Academic journal article Journal of Pan African Studies

Zimbabwe African National Liberation Army Field Reports and Guerrilla Activities during Zimbabwe's Armed Struggle

Academic journal article Journal of Pan African Studies

Zimbabwe African National Liberation Army Field Reports and Guerrilla Activities during Zimbabwe's Armed Struggle

Article excerpt


The history of Zimbabwe's liberation war has been documented from several perspectives and this has resulted in various versions. This has also made it susceptible to misrepresentations and distortions. Currently the scenario is worsened when members of the ruling party, the Zimbabwe African National Union/Patriotic Front (ZANU/PF) are jostling for power and have acquired a penchant to undermine each other's liberation credentials. (1)

The unfortunate victim in this case has been liberation war history. Partisan journalists, who are taking sides in the political schisms, perhaps out of ignorance, are also busy at work being accomplices in disfiguring the history of the liberation war. What comes to mind are articles that appear in the Zimbabwean newspapers, where liberation war narratives have become a common feature. (2) These newspaper narratives are in the majority of cases coated with embellishments which 'kill' historical accuracy. ZANLA war documents can come in very handy in addressing this conundrum where liberation war history is being subjected to mutilation. These ZANLA war documents were a product of ZANLA field report system. It is important to note that the report system was part of the internal communication nexus within the liberation movement (ZANU) in general and within the liberation army (ZANLA) in particular. Intimations that these wartime documents were propaganda or biased material are clearly based on ignorance as to their purpose and the context in which they were compiled. The Zimbabwe African National Union, the liberation movement and the Zimbabwe African National Liberation Army (ZANLA), the liberation army used the Voice of Zimbabwe, a radio broadcast from Radio Maputo (after Mozambique had attained independence) and the Zimbabwe News as instruments of propaganda. The liberation army's field reports were not part of the propaganda machinery because they were not meant for public domain. (3)

The liberation fighters, before being deployed into Rhodesia to wage the liberation war, underwent training which was both military and political. (4) The politico-military training included what was referred to as the reporting system which prepared the nationalist guerrilla fighters for the task of compiling reports of their activities in the battle field. During the reporting system lessons accuracy and honest were emphasised. (5) The ZANLA trainees were made aware during training of the importance of reports which included showing failure or success of tasks, challenges and requirements. These could be daily, monthly, quarterly or annual reports. Guerrillas also compiled reports of specific incidents that took place during the course of their fighting. It was a requirement that these reports should be free of fabrication and lies and were compiled timeously. The reports were meant to keep the military leadership at Chimoio, the ZANLA's military headquarters, informed of developments at the front. The military commanders used these front-generated documents to study and analyse the war situation and institute improvements. The maxim to ZANLA guerrilla commanders was:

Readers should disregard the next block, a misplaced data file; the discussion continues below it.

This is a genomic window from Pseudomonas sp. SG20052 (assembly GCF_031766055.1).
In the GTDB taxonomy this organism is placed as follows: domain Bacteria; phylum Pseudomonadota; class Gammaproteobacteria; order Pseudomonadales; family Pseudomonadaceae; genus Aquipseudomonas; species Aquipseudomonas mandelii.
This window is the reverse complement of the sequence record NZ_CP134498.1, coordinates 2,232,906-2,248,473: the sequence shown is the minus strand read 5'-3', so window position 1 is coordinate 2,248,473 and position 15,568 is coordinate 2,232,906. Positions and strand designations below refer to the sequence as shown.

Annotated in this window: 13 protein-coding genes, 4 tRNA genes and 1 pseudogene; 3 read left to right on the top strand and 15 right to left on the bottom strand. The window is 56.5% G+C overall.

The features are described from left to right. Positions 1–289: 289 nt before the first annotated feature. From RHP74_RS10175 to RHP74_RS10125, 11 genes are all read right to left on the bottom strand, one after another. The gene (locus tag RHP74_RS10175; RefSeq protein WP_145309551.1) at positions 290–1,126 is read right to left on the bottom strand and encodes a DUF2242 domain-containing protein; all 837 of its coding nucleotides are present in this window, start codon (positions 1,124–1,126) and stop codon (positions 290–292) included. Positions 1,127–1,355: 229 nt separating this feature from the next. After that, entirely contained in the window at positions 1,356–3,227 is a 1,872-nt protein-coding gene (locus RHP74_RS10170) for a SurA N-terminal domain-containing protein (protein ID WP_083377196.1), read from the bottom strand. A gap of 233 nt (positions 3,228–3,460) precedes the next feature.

We should study and observe the reporting system. We should report what
is really taking place and not what we wish to take place. (6)

The military supremoes sometimes made visits to the battle field in response to these reports. (7) They undertook these visits to resolve such challenges as the poisoning of relations between the rural African population and the guerrilla fighters. The relations could be strained by guerrilla indiscipline that included unnecessary harassment of the rural populace, engaging in activities that were deemed unbecoming such as improper relations with women. These activities were brought to the attention of the military leaders through the field reports which then prompted them to take corrective action. It was therefore necessary to compile accurate and honest records of activities at the battlefront. …

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